... the raspberries are planted.
It's always good to share a special moment with someone, especially if they happen to bring a confident approach to the whole affair. (- thank you, you know who you are)
Hoping that once planted the raspberries will be there for 10 years or so I wanted to be sure to give them the best start I could, so I'd been cross referencing planting techniques. Raspberry roots are shallow, perhaps only about 4'' deep I needed to get the right organic fertiliser. One kind, fellow plot holder had lent me a book which advised using nitro-chalk - but apparently this is quite industrial and not readily available from garden centres. Other books advise bone meal but I didn't want to use that knowing how the foxes love to dig it up. So my dear friend got a recommended organic fertiliser which we used as well as digging in well rotted stable manure.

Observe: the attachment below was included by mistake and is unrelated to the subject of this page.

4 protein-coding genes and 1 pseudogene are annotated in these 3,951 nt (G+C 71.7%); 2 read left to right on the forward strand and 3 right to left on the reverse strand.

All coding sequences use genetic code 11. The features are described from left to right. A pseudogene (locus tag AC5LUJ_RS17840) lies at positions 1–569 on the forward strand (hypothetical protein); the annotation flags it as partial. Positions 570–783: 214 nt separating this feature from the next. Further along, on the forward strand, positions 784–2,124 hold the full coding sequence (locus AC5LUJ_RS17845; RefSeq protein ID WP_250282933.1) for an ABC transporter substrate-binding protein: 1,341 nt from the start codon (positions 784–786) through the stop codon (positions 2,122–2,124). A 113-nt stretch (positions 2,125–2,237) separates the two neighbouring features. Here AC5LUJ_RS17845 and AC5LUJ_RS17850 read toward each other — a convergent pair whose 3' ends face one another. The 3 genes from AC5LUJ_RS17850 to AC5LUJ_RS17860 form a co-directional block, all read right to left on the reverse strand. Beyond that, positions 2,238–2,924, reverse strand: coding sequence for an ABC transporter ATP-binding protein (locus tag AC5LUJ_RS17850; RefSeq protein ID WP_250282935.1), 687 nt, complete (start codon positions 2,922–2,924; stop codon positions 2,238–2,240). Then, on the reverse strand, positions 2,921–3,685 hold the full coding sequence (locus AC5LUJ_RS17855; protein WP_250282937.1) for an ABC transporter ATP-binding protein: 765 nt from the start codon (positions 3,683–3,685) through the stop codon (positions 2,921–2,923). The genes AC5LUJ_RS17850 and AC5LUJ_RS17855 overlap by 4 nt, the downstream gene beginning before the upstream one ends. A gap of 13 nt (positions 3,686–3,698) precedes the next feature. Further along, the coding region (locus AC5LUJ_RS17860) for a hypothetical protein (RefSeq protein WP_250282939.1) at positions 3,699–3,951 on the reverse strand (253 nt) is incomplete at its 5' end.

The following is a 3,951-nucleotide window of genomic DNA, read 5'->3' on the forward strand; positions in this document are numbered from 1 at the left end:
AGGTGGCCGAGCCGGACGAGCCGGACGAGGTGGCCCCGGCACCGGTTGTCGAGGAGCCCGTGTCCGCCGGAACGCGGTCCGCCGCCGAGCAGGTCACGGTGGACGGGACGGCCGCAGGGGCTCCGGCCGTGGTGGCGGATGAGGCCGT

I have planted three summer fruiting varieties; Glen Moy, Glen Prosen and Glen Ample and three autumn fruiting - all Autumn Bliss. I understand the autumn varieties are easiest to grow as the canes can be cut to the ground in late winter as the fruit grows on the new seasons growth they also smaller plants and don't really need any support. Whereas the summer varieties grow fruit on the previous years growth, so you only have to cut the canes which have been fruited on, picking the newer canes to tie to supports for the next years fruit. You see it's also complicated to explain. Anyway as we love raspberries in this house I want to have the longest possible season therefore buying both summer and autumn varieties. All four varieties carry the prestigious Award of Garden Merit (AGM).